"Right or wrong, monsieur might easily be less offensive."
The captain's dark countenance became still more darkly congested. Implacable prejudice glinted in his small eyes. Nor was his temper softened by the effrontery of this offender in giving back look for look with a calm poise that overshadowed his arrogance of an honest, law-abiding man.
He made a vague gesture of impatience.
"The point is," he said, "this crime was accompanied by robbery."
"Am I to understand I am accused?"
"Nobody is accused," Crane cut in hastily.
"You have found no clues—?"
"What I want to say to you, Monsieur Duchemin, is this: the stolen property has got to be recovered before this ship makes her dock in New York. It means the loss of my command if it isn't. It means more than that, according to my information; it means a disastrous calamity to the Allied cause. And you're a Frenchman, Monsieur—Duchemin."
"And a thief. Monsieur le capitaine must not forget his pet conviction."
"As to that, a man can't always be particular about the tools he employs. I believe the old saying, set a thief to catch a thief, holds good."
"Do I understand," Lanyard suggested sweetly, "you are about to honour me by utilizing my reputed talents, by commissioning a thief to catch this thief of to-night?"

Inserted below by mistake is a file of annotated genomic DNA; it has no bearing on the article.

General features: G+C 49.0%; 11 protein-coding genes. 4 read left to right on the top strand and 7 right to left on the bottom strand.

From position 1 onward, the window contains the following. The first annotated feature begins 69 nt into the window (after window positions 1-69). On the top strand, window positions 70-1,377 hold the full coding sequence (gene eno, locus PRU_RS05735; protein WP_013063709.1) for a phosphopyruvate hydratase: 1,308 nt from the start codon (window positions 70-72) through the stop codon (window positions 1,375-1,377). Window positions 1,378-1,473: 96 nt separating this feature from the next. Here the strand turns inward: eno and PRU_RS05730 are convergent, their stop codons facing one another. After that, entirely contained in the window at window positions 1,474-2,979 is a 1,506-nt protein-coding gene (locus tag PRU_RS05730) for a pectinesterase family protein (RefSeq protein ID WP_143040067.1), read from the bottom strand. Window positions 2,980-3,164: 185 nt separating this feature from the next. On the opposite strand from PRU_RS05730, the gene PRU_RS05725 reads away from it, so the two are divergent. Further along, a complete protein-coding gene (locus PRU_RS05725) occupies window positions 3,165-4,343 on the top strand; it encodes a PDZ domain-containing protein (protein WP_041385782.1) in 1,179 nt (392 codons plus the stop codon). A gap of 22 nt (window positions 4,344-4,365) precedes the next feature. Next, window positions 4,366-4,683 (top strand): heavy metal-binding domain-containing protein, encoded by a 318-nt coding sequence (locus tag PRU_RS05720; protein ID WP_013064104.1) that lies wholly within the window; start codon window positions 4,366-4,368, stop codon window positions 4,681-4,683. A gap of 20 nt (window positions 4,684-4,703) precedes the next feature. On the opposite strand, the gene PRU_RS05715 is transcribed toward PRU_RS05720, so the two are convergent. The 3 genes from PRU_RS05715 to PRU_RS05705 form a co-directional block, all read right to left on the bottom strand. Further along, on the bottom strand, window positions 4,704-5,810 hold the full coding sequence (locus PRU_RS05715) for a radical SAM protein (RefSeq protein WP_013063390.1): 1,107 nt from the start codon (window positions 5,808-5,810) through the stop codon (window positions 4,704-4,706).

"Precisely. You know more of this matter than any of us here. You were at hand-grips with the murderer—and let him get away."
"To my deep regret. But I have told you how that happened."
"Seems a bit strange you made no real effort to find out what the scoundrel looked like."
"It was dark in that alleyway, monsieur."
The captain made an inarticulate noise, apparently meant to convey an effect of ironic incredulity. More intelligible comment was interrupted by a ring of the telephone. He swung around, clapped receiver to ear, snapped an impatient "Well?" and listened with evident exasperation.
Lanyard's eyes narrowed. This business of telephoning was conceivably well-timed; not improbably the captain was receiving the report of somebody who had been sent to search Stateroom 29 in Lanyard's absence. He wondered and, wondering, glanced at Crane, to find that gentleman watching him with a whimsical glimmer which he was quick to extinguish when the captain said curtly, "Very good, Mr. Warde," and turned back from the telephone, his manner more than ever truculent.